Author Topic: When market increases so fast, what makes you decide whether to sell or hold?  (Read 1758 times)

andysandp

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The market has increased very rapidly since 2012.  In Boston the market has increased more then 50% since 2012.

Those of you who bought Investment Properties around 2012, what makes you decide whether to sell or hold?  Are there certain rules of thumb you use?

« Last Edit: April 20, 2017, 07:34:15 PM by andysandp »

SwordGuy

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What are you going to do to replace the income from the rent once you sell?

andysandp

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For example, if market is up 50%, and you put 25% downpayment, you doubled your investment (downpayment), after paying all Taxes and Commissions.

You can put the money into S and P, or perhaps payoff one of your other investment mortgages.

Anyone have some rule of thumbs or thoughts?

Capt j-rod

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My properties are rentals... Im in for the long haul. Now that property value has increased I have to buy fixer uppers that traditional loans don't cover. As far as selling, I am in the process of upgrading two properties. The weakest properties in my portfolio are for sale and they will go towards the purchase of nicer neighborhoods. My own home has gone up 30% as I have paid down the loan. It is nice to add it to my net worth, but I have no intentions of selling. If you are in a higher priced/higher cost of living you might consider selling and relocating to a lower cost of living area for FIRE.

waltworks

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Money is money is money. If there is $250k of capital tied up in a house that is only netting me $500 a month (made up numbers) then I'll dump it and invest in whatever best investment is out there (could be a different rental, could be stocks/bonds, could be paying down debt on something else, etc).

I sold all my rentals 2 years ago for exactly that reason.

-W

Coach Carson

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I think the decision depends upon:
1. Your goals & plans
2. Your opportunities to replace the money

It could be perfectly reasonable to hold properties forever or to sell now depending upon those.

Example of #1 - let's say your goal is to reduce risk and increase cash flow for early retirement very soon. And let's say you have 6 appreciated properties all with mortgages. You could strategically sell 2-3 of them, and reduce or payoff mortgages on remaining ones. If income from remaining properties + other sources meets your FI goals, then it makes sense.

Example of #2 - you find another incredible rental deal that makes much better cash flow. You sell (perhaps with 1031 exchange) to  free up the appreciated equity and reinvest.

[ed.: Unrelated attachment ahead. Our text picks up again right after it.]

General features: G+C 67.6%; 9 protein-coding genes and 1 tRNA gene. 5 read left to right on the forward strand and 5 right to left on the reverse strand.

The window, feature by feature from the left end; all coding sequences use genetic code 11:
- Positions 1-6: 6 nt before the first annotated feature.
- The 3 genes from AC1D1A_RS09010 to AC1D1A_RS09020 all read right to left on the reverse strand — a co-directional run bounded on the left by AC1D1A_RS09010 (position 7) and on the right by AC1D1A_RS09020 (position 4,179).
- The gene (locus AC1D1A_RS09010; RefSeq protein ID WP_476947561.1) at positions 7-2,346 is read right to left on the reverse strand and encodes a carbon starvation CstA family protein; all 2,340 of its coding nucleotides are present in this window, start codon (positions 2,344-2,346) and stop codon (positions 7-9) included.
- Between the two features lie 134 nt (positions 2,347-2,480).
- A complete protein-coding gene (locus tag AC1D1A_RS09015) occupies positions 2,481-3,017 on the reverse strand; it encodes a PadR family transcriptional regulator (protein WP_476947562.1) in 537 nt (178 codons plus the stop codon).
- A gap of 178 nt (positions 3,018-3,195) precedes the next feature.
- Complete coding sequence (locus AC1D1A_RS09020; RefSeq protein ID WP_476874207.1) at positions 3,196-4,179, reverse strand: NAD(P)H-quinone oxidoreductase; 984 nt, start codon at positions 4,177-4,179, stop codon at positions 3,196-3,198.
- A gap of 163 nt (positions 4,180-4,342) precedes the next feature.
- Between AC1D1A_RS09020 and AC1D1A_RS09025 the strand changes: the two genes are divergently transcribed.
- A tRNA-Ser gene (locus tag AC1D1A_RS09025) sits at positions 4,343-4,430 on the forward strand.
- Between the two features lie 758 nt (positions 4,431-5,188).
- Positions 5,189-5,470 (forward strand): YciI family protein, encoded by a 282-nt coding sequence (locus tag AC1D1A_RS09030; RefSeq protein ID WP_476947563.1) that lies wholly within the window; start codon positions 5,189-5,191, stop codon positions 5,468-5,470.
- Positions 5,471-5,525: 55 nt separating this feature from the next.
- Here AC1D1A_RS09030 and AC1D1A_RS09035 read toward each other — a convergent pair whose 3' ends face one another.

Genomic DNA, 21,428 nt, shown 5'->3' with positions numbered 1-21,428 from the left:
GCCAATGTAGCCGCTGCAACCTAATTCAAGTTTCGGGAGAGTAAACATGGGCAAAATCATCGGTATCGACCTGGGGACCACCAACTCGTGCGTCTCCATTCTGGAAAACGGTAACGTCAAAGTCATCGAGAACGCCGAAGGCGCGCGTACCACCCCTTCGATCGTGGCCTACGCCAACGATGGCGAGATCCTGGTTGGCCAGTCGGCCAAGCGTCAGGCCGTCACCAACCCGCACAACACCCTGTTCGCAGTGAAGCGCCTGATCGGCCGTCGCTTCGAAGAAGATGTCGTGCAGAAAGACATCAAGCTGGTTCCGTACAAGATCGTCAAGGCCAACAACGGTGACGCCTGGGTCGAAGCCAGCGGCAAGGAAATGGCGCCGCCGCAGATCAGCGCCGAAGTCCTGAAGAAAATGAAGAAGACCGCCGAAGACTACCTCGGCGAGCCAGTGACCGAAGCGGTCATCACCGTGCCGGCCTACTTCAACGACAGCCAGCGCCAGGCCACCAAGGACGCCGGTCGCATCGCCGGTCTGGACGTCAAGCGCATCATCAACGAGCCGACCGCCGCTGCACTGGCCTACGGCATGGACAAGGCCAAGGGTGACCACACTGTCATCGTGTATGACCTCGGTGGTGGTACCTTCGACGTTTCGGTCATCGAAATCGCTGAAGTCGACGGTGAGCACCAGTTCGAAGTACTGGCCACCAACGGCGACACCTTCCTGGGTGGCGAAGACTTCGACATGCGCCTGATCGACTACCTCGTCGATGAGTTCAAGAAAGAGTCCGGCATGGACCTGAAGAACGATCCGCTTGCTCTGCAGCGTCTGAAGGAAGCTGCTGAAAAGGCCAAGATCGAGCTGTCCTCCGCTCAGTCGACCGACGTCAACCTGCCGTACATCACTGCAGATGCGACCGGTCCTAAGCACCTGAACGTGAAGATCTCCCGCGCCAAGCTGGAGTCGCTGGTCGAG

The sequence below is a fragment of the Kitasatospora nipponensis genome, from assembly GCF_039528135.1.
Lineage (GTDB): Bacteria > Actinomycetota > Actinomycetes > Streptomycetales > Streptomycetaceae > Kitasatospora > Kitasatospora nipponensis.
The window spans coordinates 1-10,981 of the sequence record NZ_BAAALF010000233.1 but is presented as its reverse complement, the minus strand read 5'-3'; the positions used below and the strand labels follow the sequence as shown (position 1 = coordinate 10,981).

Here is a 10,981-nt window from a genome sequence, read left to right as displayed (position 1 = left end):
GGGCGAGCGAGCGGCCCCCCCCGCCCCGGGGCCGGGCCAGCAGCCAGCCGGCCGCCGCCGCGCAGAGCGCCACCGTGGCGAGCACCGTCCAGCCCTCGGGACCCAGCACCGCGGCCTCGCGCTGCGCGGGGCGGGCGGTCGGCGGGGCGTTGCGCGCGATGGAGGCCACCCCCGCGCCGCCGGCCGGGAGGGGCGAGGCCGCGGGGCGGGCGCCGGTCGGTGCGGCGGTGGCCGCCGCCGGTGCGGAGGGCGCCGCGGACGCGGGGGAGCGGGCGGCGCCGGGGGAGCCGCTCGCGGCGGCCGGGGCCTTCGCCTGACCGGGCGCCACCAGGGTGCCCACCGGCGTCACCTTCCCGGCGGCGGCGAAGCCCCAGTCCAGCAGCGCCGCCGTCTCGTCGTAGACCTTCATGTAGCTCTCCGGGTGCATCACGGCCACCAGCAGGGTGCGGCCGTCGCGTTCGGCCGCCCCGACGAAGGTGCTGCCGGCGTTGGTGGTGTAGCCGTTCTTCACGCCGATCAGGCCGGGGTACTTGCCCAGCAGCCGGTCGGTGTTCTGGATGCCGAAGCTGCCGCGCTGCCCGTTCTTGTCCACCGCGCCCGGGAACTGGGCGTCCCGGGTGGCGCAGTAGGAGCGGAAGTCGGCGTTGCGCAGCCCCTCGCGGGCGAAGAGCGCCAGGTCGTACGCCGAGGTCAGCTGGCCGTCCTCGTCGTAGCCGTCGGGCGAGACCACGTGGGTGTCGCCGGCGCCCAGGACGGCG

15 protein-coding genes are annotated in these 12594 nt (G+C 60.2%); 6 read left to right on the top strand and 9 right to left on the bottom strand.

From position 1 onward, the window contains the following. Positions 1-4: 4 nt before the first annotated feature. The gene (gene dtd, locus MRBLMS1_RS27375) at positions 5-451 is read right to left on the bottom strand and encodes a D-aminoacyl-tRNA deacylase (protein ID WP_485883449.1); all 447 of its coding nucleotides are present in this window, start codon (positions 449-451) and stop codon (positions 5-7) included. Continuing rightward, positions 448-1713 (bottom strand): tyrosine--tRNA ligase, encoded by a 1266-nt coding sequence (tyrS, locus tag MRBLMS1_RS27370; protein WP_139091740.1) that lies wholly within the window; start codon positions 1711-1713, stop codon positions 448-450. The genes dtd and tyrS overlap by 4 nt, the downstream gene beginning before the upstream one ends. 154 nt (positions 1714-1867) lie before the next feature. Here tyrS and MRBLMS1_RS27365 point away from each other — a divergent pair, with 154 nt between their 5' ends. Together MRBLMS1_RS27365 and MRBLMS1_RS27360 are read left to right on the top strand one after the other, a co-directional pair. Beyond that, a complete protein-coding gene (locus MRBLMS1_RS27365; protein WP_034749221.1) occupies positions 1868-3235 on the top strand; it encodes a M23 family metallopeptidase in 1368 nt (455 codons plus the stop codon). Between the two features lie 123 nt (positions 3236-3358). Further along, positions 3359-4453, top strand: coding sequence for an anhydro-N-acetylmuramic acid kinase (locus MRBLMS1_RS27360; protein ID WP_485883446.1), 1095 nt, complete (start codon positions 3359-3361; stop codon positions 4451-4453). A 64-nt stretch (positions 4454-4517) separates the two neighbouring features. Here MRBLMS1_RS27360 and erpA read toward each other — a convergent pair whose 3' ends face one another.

But if your goals are more long term and if you don't have decent replacement, maybe keep them. Market will go up and down again. And if you still have decent leverage that will magnify future returns.

waltworks

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The key is to remember that historically speaking, housing appreciates around the same rate as inflation. You can get lucky and be in the right place at the right time - but if your place doubled/tripled in value, you probably already did that. There's generally no reason to expect indefinite increases in RE prices, or that housing prices will outpace inflation in the long run.

Of course if you don't have anything better to invest in, there's no point in selling. But I see a lot of people here (which is a Bay Area/VA and DC/NYC heavy forum) who seem to think that they are geniuses because their house appreciated a bunch in the last 5-10 years, and that they're going to see continued appreciation like that going forward. I would not bet on it.

-W

andysandp

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Waltworks, that's what I'm thinking.  Appreciation should only be 3% a year.  Prices have increased too much the past 5 years and the Rents aren't high enough to justify the Selling price.

I'm thinking of putting the sale proceeds into S and P.  Some people are saying S and P is too high, but I should be fine long term.  Another option is putting the sale proceeds to pay off the mortgage of my other Investment Property that has a mortgage of 5.25%.

Seems like a lot of people might be in the same position as me since the RE market is red hot.

Anyone else with thoughts?

sol

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Do I need the cash in the immediate future?  If yes, sell.  If no, hold forever.

Did you mean to ask how I try to time the market?  I try to avoid doing that.

waltworks

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The residential RE market can be timed, albeit only on a small scale, and with enormous transaction costs. It's inherently not as efficient of a market - though with all the big capital involvement during the aftermath of the crash, I'm not so sure that will remain true going forward.

-W